Back when I did my HSC, a while ago now, I worked pretty hard, but didn’t burn out. I knew I didn’t need an ATAR of 99, so I didn’t freak out when I didn’t get it (or even close). I was very happy with my ATAR, overall a pretty average mark, which still allowed me to get accepted into my first choice for uni.
In fact, bonus points aside, my ATAR was higher than what I needed to get in. Some may say wasted effort. And then, no-one asked me what my ATAR was, ever again. The end.
A few years later, I met a friend who had not completed year 11 and 12, let alone got an ATAR. He had worked hard out of school and pursued other interests instead. And guess what he was now studying? The same degree as me, requiring an ATAR of 75. My friend was only one year out of school and at the exact same point as many of his peers, who were sick with worry during their HSC exams a few months earlier.
Another quick story.
When I began uni, I met a bunch of students that wanted to study law, but didn’t get a high enough ATAR. Yet they were determined.
So guess what they did?
They studied one year of an Arts degree, achieved a distinction average to show they could work hard, and transferred to law. (If you’re wondering, a distinction is an average mark of at least 75 out of 100, not 95. That is a band 4 in high school.)
The same thing can happen with medicine too. If you fall short in your ATAR, you are able to transfer to pre-med, providing you can work hard in another degree and achieve a good average mark (85 or above), like science, and transfer.
Hang on. Wait. Does that mean that it was all a lie? Are you saying that I was put under the pump and almost had anxiety attacks before my HSC exams for absolutely no reason?
In the list of things that have held me back in life, numbers on a piece of paper are not one of them. They could have been a lot higher, but now 7 years out of high school, they are irrelevant.
The thing that has held me back the most is poor self-confidence, lack of self-esteem, and being emotionally dysfunctional.
If I ever have kids, I will tell them that them being happy and emotionally healthy during their HSC year is more important than whatever mark they get.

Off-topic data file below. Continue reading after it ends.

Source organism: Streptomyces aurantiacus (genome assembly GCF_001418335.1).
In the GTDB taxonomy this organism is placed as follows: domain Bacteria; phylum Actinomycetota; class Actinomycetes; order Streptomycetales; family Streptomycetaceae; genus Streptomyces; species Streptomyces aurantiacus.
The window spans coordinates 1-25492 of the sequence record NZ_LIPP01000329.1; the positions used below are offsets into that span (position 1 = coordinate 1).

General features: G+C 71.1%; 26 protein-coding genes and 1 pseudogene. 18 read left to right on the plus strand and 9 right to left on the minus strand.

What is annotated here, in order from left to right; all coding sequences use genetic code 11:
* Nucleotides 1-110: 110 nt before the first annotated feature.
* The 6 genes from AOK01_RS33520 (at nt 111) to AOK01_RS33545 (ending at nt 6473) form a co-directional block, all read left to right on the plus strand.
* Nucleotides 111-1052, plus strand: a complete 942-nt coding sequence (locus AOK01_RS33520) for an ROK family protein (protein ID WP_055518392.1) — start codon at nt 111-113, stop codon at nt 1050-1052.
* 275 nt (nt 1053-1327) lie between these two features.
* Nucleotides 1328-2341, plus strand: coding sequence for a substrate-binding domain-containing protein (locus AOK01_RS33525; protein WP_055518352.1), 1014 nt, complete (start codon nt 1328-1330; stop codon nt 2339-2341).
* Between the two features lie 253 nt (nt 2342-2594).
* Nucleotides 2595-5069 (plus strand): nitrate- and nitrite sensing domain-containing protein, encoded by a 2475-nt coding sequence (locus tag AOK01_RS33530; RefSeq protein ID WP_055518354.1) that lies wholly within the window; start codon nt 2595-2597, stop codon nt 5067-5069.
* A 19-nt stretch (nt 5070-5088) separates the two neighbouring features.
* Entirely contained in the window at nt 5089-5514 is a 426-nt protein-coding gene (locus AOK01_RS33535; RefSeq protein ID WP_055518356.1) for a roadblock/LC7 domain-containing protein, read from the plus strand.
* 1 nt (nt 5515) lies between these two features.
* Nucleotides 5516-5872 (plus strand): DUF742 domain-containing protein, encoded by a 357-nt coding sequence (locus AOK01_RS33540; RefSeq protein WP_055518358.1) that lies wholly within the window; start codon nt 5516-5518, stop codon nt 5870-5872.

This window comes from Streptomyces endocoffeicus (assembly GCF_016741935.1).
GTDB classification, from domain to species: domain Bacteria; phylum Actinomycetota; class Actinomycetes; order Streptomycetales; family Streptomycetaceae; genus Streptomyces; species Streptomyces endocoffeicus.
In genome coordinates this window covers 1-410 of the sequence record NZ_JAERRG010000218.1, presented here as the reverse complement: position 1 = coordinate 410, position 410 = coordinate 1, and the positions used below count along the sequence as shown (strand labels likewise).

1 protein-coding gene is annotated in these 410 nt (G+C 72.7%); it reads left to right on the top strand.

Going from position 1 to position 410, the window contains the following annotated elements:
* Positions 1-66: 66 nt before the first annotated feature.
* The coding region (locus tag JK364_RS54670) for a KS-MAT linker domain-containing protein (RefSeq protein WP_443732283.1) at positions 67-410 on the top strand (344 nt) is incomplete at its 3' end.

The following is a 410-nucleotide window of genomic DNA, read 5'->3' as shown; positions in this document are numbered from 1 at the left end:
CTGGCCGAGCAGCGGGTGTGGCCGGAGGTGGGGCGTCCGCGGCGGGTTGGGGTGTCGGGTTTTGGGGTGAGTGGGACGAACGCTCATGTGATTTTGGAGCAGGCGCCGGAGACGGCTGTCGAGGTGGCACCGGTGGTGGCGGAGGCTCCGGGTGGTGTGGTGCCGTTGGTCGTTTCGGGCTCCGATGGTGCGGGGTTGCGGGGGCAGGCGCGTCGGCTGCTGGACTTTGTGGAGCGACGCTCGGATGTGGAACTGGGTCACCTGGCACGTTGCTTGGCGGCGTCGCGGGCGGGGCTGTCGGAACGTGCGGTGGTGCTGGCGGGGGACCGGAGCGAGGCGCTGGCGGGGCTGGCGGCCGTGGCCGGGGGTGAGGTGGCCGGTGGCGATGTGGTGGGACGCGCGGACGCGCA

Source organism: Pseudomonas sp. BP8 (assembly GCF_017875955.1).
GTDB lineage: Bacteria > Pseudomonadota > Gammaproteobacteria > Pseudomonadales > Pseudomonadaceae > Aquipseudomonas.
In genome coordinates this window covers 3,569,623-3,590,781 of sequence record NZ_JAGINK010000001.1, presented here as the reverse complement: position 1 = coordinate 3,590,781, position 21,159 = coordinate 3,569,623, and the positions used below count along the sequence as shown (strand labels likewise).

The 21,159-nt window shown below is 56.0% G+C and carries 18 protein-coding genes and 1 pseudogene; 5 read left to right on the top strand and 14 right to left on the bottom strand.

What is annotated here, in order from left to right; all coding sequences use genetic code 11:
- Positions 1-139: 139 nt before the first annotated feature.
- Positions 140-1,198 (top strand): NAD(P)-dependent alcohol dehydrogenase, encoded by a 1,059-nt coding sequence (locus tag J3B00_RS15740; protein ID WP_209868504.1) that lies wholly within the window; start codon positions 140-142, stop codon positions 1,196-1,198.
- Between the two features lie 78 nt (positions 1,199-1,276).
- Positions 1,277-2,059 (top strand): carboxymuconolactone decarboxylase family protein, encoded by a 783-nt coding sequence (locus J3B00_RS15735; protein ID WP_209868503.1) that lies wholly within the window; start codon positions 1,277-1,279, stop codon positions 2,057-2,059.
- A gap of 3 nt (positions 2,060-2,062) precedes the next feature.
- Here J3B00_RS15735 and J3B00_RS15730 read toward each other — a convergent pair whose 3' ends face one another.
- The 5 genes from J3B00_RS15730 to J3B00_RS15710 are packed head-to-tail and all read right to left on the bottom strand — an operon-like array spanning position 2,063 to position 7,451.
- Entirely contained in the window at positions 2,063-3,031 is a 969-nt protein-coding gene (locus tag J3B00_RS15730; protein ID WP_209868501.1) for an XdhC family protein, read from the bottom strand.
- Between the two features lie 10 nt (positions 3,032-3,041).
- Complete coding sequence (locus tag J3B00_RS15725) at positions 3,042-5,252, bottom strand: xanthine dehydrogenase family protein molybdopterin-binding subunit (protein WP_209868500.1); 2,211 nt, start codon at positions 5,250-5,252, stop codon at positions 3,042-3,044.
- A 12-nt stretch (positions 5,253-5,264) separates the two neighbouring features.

Being young is a gift, a beautiful season of life to explore what kind of person you want to be, what really matters to you. It is a time to develop your own values, and this takes time. It can’t be measured in a test.
So, if a 17 year old guy or girl ends up doing poorly in the HSC for whatever reason, there is still plenty of hope for them.
I’m more concerned for the kid who is suicidal if they get below 98. The kid who is developing early forms of workaholism, tying their entire self-worth into a number on a test. In 5, 10, 15, 20 years, their life will crumble into an absolute mess.
Obviously hard work is important, and demonstrating it can be a sign of a healthy young person too. Overall, I quite enjoyed my HSC year. I learned a lot and enjoyed being pushed to achieve big things. But I knew my limit and I didn’t work too hard, beyond what I thought was healthy. I kept up social activities, regular eating and sleeping patterns. That wasn’t the case for many others.
In the grand scheme of things, I reckon you’d be better off if you failed the HSC than buying into the lie that your self-worth comes from jumping through hoops to get a certain number next to your name. Our world has enough workaholics, it needs more emotionally healthy people. Better to fail the HSC than be a workaholic.
Grace for Failures is the blog of Carlin Doyle to encourage and inspire people who have gotten life wrong for a long time, and want to try and do things a little differently. Click here for more info, and here for more posts.